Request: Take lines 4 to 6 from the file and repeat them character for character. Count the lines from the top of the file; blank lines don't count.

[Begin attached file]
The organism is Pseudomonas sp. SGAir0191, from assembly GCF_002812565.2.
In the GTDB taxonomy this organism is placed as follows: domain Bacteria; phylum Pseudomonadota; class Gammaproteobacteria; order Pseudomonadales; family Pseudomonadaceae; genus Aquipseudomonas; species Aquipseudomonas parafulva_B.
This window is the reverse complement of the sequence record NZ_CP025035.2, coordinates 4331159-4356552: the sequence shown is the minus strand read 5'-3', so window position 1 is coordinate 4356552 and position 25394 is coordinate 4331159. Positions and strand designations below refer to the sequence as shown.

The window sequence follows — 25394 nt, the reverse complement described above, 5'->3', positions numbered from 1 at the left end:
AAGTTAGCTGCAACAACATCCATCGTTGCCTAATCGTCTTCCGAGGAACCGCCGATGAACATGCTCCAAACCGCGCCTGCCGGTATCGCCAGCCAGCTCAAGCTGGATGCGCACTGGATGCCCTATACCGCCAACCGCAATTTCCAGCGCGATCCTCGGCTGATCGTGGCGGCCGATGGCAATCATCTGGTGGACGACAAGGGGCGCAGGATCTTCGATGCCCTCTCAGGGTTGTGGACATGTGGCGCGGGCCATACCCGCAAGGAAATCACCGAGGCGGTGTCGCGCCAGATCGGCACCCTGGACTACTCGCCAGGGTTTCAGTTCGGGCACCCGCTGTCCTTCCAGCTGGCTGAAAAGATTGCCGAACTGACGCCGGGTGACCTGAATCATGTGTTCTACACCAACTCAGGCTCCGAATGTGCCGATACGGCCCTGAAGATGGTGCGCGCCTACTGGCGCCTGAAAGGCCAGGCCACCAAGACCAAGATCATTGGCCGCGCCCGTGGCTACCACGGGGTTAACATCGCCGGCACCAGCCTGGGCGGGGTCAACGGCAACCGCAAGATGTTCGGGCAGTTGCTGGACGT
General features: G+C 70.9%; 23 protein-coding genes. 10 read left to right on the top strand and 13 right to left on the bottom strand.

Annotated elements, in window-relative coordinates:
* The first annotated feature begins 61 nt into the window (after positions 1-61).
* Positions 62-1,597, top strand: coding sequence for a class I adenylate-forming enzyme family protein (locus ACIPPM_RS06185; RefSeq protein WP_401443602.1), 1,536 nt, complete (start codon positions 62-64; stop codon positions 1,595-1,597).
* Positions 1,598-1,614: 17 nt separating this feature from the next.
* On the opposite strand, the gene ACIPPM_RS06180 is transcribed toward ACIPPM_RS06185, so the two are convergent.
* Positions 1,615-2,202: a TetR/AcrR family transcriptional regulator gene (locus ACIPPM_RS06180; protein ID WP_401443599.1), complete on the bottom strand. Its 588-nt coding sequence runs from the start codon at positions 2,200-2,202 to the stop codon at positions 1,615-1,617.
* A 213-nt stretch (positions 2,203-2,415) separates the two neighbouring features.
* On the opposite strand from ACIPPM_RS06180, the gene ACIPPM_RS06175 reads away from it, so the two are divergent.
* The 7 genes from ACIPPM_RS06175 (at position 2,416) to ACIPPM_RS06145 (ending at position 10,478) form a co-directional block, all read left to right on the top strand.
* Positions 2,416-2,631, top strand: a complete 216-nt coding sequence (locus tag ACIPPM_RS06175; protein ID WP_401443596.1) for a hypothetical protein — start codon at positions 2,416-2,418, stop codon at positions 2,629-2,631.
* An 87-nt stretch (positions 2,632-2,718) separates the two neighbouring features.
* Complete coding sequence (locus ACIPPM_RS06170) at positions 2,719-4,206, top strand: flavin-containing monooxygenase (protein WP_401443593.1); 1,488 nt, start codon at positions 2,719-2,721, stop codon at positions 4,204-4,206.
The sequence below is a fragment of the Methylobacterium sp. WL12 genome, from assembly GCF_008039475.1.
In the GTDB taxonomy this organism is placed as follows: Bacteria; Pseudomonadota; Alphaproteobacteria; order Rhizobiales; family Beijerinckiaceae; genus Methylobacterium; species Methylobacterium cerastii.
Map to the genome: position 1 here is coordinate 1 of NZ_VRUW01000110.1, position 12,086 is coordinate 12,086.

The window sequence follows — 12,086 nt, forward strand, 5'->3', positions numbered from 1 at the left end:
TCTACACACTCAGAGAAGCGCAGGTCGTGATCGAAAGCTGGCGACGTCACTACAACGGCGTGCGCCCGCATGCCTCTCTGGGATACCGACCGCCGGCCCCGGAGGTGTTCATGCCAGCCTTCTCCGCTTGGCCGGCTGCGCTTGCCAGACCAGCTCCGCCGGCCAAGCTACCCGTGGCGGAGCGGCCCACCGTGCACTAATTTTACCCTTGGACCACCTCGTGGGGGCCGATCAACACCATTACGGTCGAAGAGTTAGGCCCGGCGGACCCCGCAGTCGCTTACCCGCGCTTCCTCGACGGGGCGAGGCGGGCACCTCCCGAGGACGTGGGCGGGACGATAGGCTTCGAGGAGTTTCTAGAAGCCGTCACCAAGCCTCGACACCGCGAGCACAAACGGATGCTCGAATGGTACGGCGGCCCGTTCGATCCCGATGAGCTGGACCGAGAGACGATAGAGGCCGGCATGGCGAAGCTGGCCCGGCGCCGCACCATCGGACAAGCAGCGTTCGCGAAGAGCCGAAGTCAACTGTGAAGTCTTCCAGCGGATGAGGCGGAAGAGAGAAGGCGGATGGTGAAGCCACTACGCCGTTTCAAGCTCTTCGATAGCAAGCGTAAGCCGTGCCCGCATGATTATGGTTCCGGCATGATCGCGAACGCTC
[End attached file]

The window sequence follows — 25394 nt, the reverse complement described above, 5'->3', positions numbered from 1 at the left end:
AAGTTAGCTGCAACAACATCCATCGTTGCCTAATCGTCTTCCGAGGAACCGCCGATGAACATGCTCCAAACCGCGCCTGCCGGTATCGCCAGCCAGCTCAAGCTGGATGCGCACTGGATGCCCTATACCGCCAACCGCAATTTCCAGCGCGATCCTCGGCTGATCGTGGCGGCCGATGGCAATCATCTGGTGGACGACAAGGGGCGCAGGATCTTCGATGCCCTCTCAGGGTTGTGGACATGTGGCGCGGGCCATACCCGCAAGGAAATCACCGAGGCGGTGTCGCGCCAGATCGGCACCCTGGACTACTCGCCAGGGTTTCAGTTCGGGCACCCGCTGTCCTTCCAGCTGGCTGAAAAGATTGCCGAACTGACGCCGGGTGACCTGAATCATGTGTTCTACACCAACTCAGGCTCCGAATGTGCCGATACGGCCCTGAAGATGGTGCGCGCCTACTGGCGCCTGAAAGGCCAGGCCACCAAGACCAAGATCATTGGCCGCGCCCGTGGCTACCACGGGGTTAACATCGCCGGCACCAGCCTGGGCGGGGTCAACGGCAACCGCAAGATGTTCGGGCAGTTGCTGGACGT
General features: G+C 70.9%; 23 protein-coding genes. 10 read left to right on the top strand and 13 right to left on the bottom strand.